For a newcomer to parliament after 2017, the National caucus could be a hellish place. At a special Spinoff Members event, Erica Stanford recounted the experience, and how the party got back on track.
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After winning the highest share of the party vote but losing the contest for the affections of Winston Peters, the mood in the National caucus at the end of 2017 was one of “unease”. That’s how it felt to Erica Stanford, at least. The first-time MP arrived at parliament after a relatively straightforward campaign, in which she successfully won the seat vacated by Murray McCully, for whom she had previously worked in the East Coast Bays electorate office.
Landing in opposition after nine years did mean that National MPs, former high-ranking ministers and newcomers alike, “were all suddenly on the same level”, said Stanford, but there was “a weird sense of unease because it felt like – and I don’t know whether other MPs would agree with me – Bill English wasn’t going to last. It was one of those weird secrets that no one talked about.” The questions of who might be next, and when, hovered in the air, “but it wasn’t really talked about. So it was a really uneasy period, trying to figure out why we lost, and what’s going to happen now?”
What was not obvious at that moment was how just bad it was soon going to get. After English’s resignation and a brief period of calm under Simon Bridges, the wheels spun all the way off. “There were some caucus meetings that were so horrific that I sat there wringing my hands looking at the floor going, ‘this needs to be over, this needs to be over’. It was horrific.”
Speaking at a special Spinoff Members event in Auckland in which she rejoined fellow 2017 candidate diarists Kiri Allan and Chlöe Swarbrick, who detailed their efforts across the 2017 election for The Spinoff, Stanford said her watchword was “you just you can’t get involved in it. You’ve got to get on with your own work.”
But, she said, “it was rough”, especially as the coup that saw Todd Muller take the leadership spiraled into disaster, with a mental health crisis leading to his departure after just 53 days. “Todd is a really great friend of mine. He’s a wonderful man, so just watching that happen, you know, it was awful. It was awful.”
But, she said, “the great thing is that’s all behind us and we’re moving on and it doesn’t happen any more.” It was an echo of what happened to Labour when they were last in opposition, she said. “We’ve all been there. It’s that wilderness, right, after you’ve had nine long years in government and then suddenly you’re out on your ear and you’ve got to rebuild. Like every party, we just don’t do succession planning very well. I mean, you guys didn’t,” she said, in Allan’s direction. “And then you end up with exactly what’s happened.”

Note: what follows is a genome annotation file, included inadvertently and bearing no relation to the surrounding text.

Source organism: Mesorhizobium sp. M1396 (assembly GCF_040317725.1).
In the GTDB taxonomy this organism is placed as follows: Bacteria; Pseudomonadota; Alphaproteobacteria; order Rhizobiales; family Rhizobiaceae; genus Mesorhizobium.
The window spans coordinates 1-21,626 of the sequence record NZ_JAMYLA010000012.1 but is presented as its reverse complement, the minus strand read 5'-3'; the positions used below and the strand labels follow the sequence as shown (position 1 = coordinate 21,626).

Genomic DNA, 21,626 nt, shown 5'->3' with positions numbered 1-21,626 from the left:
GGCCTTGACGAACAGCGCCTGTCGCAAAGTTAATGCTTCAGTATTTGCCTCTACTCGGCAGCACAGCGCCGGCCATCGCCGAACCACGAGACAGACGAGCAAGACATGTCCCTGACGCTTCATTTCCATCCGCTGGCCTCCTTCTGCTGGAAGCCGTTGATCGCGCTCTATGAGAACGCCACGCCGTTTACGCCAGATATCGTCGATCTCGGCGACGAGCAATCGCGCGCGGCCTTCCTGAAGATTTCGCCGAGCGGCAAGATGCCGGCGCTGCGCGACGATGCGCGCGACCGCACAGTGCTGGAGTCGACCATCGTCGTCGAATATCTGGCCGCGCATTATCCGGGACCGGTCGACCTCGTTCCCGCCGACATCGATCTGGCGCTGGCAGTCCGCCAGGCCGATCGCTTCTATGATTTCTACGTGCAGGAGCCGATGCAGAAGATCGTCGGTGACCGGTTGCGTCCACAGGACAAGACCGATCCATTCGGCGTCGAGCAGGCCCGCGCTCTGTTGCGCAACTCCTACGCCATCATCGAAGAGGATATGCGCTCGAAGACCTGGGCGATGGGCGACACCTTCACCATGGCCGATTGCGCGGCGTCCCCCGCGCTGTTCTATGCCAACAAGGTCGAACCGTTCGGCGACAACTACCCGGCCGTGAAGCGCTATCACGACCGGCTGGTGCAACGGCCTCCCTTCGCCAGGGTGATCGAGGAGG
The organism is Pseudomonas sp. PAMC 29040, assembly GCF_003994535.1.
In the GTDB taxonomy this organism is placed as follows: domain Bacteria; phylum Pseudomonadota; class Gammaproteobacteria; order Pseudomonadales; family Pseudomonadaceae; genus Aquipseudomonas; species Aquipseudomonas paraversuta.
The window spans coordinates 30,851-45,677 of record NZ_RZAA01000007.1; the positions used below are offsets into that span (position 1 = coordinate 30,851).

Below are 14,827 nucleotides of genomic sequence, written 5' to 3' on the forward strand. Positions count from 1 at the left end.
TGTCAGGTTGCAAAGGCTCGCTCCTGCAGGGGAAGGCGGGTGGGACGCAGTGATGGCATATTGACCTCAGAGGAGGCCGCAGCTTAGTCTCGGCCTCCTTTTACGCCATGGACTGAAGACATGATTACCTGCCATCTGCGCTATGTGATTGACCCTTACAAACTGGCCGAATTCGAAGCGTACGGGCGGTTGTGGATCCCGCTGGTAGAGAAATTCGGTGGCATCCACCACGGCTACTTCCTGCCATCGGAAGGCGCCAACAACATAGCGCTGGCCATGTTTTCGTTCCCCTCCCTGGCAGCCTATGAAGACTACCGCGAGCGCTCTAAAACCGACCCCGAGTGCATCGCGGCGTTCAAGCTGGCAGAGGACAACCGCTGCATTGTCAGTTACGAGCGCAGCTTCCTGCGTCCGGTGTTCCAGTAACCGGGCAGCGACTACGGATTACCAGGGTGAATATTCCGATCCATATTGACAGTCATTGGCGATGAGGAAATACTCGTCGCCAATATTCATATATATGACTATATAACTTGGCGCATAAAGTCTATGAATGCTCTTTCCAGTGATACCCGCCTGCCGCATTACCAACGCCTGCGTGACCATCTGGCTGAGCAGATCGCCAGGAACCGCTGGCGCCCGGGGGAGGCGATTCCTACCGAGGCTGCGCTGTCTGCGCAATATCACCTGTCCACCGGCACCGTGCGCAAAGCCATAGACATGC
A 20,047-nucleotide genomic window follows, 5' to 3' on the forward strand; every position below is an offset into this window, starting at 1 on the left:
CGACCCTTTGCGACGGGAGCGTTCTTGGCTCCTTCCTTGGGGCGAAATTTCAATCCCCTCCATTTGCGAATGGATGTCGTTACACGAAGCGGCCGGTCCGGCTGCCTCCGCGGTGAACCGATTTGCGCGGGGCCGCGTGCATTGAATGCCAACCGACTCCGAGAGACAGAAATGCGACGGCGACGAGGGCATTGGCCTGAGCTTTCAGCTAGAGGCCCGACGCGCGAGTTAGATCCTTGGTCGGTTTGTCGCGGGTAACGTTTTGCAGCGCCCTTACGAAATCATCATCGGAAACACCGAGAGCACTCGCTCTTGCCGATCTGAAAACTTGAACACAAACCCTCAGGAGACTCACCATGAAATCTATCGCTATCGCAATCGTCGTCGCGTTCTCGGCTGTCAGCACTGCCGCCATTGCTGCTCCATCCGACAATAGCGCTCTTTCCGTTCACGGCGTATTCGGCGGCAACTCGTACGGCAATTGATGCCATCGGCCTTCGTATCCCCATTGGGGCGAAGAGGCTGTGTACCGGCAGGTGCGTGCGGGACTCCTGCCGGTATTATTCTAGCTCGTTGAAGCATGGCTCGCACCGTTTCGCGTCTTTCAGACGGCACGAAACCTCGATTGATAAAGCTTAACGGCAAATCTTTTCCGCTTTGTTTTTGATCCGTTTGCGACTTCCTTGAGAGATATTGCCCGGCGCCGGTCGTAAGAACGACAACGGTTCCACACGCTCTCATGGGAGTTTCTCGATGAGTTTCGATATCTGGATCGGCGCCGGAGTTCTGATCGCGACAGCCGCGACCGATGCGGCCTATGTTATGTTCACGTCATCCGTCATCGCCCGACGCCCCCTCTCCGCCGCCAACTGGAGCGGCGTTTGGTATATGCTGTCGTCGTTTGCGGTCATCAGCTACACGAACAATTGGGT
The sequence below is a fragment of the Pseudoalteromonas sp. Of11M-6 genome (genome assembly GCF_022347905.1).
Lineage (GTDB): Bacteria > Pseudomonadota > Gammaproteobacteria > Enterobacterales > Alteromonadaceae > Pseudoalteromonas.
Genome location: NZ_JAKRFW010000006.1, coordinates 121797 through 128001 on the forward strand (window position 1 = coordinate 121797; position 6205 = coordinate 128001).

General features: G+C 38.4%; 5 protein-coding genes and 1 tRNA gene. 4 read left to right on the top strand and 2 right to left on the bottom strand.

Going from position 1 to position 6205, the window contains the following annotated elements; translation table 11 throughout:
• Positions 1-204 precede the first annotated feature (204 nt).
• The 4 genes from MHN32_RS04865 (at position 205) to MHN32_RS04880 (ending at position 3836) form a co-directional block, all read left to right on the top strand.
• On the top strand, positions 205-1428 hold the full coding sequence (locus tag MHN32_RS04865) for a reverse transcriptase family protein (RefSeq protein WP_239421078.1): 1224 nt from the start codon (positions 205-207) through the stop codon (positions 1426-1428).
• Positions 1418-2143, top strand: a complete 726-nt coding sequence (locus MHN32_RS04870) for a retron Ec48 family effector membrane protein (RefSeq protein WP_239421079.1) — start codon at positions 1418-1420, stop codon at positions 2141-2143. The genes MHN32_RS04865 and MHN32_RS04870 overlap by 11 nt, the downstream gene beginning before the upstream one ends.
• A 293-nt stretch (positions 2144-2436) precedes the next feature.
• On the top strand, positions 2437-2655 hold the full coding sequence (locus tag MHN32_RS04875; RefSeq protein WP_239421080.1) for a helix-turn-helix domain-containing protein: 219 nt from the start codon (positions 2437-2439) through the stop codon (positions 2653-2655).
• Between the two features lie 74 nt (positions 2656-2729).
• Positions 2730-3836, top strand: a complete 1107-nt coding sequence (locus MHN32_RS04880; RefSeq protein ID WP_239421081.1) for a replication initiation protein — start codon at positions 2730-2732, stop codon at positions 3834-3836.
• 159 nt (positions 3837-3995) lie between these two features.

‘I’m so freaking proud of that’
As spokesperson for immigration, Stanford has been one of the most tenacious and effective voices from the opposition benches, highlighting everything from the ongoing government refusal to offer migrant nurses a straight-to-residency pathway on the immigration green list and families split apart owing to decisions through Covid. It’s her work in that area of which she is most proud, Stanford said at the Spinoff event.
“In the pandemic, there were nurses in this country who were split, because they had to come and do a course before they could get registered. You can’t bring your families when you do that. So we had thousands of nurses in this country who’d come to their course and left their young children, often their babies, at home. And then we went through the pandemic, and they were working at the frontline, and without their families,” she said.
“I wanted that portfolio. And we just went hard. I went hard … I knew what hooks [the media] wanted. It felt a bit awkward doing it. But I got nurses crying on the news every night holding up pictures of the kids they hadn’t seen in 18 months. And I worked every channel, every radio station. We just went on and on and on. And I did not give up. I asked the minister in the house uncomfortable questions day after day after day. And we got a policy change. That took a while but in the middle of last year they were allowed to reunite with their families. And I got sent videos of these women at the airport reuniting with their children for the first time in 18 months. And it was so freaking cool. I was like, that’s why I’m here. Even in opposition, I got a policy change. It was relentless, and I’m so freaking proud of that.”
Speaking on the subject during general debate in parliament, Stanford was heckled by an MP from across the house who said she was “just doing this for the votes”, she said. “I shot back at him: ‘These people can’t vote. They’re not residents. They’re migrants. If I was going to do this for political purposes, it wouldn’t be these people. But the thing I’ve realised is if you always do the right thing for the right reasons, then good things will happen.”
Of the culture at parliament, Stanford said that while MPs “go hell for leather” in the house, there was good rapport between many on opposing sides, such as with her and both Allan and Swarbrick. “We’re usually laughing at each other across the house, or texting,” she said.
Allan could be “answering a question in parliament, and I’ll be heckling her and texting her at the same time”, said Stanford. “If you didn’t get on behind the scenes, you’d go mad. Some of your mates I probably wouldn’t have a drink with,” said Stanford to Allan, “but probably some of mine you wouldn’t, either … But also you need to get along to do work fast and get work done in select committee. If you didn’t, it would just be a big shitfight the whole time.”